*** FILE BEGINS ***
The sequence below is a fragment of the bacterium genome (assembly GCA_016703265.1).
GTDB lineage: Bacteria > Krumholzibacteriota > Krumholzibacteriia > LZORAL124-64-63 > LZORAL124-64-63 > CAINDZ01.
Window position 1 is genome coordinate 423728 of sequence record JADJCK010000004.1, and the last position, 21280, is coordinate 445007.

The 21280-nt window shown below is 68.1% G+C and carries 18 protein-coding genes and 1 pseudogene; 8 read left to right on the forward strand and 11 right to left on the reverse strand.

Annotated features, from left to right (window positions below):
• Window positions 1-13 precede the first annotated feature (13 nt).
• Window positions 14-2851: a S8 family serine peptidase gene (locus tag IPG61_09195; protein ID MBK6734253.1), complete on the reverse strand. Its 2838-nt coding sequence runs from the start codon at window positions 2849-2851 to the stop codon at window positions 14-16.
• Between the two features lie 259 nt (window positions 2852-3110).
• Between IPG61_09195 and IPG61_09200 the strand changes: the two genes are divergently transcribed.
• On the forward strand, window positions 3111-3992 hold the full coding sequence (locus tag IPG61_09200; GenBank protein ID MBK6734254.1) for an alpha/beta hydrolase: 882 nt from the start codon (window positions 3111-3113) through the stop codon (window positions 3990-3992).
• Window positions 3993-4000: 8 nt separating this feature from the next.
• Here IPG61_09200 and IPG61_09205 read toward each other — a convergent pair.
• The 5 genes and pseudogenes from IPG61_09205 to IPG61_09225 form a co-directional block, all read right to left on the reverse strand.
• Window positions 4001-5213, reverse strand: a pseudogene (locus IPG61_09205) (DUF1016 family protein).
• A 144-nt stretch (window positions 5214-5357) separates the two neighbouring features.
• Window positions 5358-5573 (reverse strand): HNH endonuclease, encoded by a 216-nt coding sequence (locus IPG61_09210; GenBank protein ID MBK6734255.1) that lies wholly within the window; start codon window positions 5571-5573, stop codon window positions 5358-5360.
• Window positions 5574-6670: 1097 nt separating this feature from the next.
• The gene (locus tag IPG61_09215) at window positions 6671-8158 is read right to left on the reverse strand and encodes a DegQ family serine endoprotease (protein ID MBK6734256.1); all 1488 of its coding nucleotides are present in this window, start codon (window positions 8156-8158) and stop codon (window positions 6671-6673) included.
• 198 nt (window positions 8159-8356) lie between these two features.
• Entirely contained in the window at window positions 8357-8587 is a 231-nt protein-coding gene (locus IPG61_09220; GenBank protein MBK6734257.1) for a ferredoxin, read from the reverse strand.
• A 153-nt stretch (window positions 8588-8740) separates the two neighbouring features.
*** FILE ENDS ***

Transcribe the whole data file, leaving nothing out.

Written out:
The sequence below is a fragment of the bacterium genome (assembly GCA_016703265.1).
GTDB lineage: Bacteria > Krumholzibacteriota > Krumholzibacteriia > LZORAL124-64-63 > LZORAL124-64-63 > CAINDZ01.
Window position 1 is genome coordinate 423728 of sequence record JADJCK010000004.1, and the last position, 21280, is coordinate 445007.

The 21280-nt window shown below is 68.1% G+C and carries 18 protein-coding genes and 1 pseudogene; 8 read left to right on the forward strand and 11 right to left on the reverse strand.

Annotated features, from left to right (window positions below):
• Window positions 1-13 precede the first annotated feature (13 nt).
• Window positions 14-2851: a S8 family serine peptidase gene (locus tag IPG61_09195; protein ID MBK6734253.1), complete on the reverse strand. Its 2838-nt coding sequence runs from the start codon at window positions 2849-2851 to the stop codon at window positions 14-16.
• Between the two features lie 259 nt (window positions 2852-3110).
• Between IPG61_09195 and IPG61_09200 the strand changes: the two genes are divergently transcribed.
• On the forward strand, window positions 3111-3992 hold the full coding sequence (locus tag IPG61_09200; GenBank protein ID MBK6734254.1) for an alpha/beta hydrolase: 882 nt from the start codon (window positions 3111-3113) through the stop codon (window positions 3990-3992).
• Window positions 3993-4000: 8 nt separating this feature from the next.
• Here IPG61_09200 and IPG61_09205 read toward each other — a convergent pair.
• The 5 genes and pseudogenes from IPG61_09205 to IPG61_09225 form a co-directional block, all read right to left on the reverse strand.
• Window positions 4001-5213, reverse strand: a pseudogene (locus IPG61_09205) (DUF1016 family protein).
• A 144-nt stretch (window positions 5214-5357) separates the two neighbouring features.
• Window positions 5358-5573 (reverse strand): HNH endonuclease, encoded by a 216-nt coding sequence (locus IPG61_09210; GenBank protein ID MBK6734255.1) that lies wholly within the window; start codon window positions 5571-5573, stop codon window positions 5358-5360.
• Window positions 5574-6670: 1097 nt separating this feature from the next.
• The gene (locus tag IPG61_09215) at window positions 6671-8158 is read right to left on the reverse strand and encodes a DegQ family serine endoprotease (protein ID MBK6734256.1); all 1488 of its coding nucleotides are present in this window, start codon (window positions 8156-8158) and stop codon (window positions 6671-6673) included.
• 198 nt (window positions 8159-8356) lie between these two features.
• Entirely contained in the window at window positions 8357-8587 is a 231-nt protein-coding gene (locus IPG61_09220; GenBank protein MBK6734257.1) for a ferredoxin, read from the reverse strand.
• A 153-nt stretch (window positions 8588-8740) separates the two neighbouring features.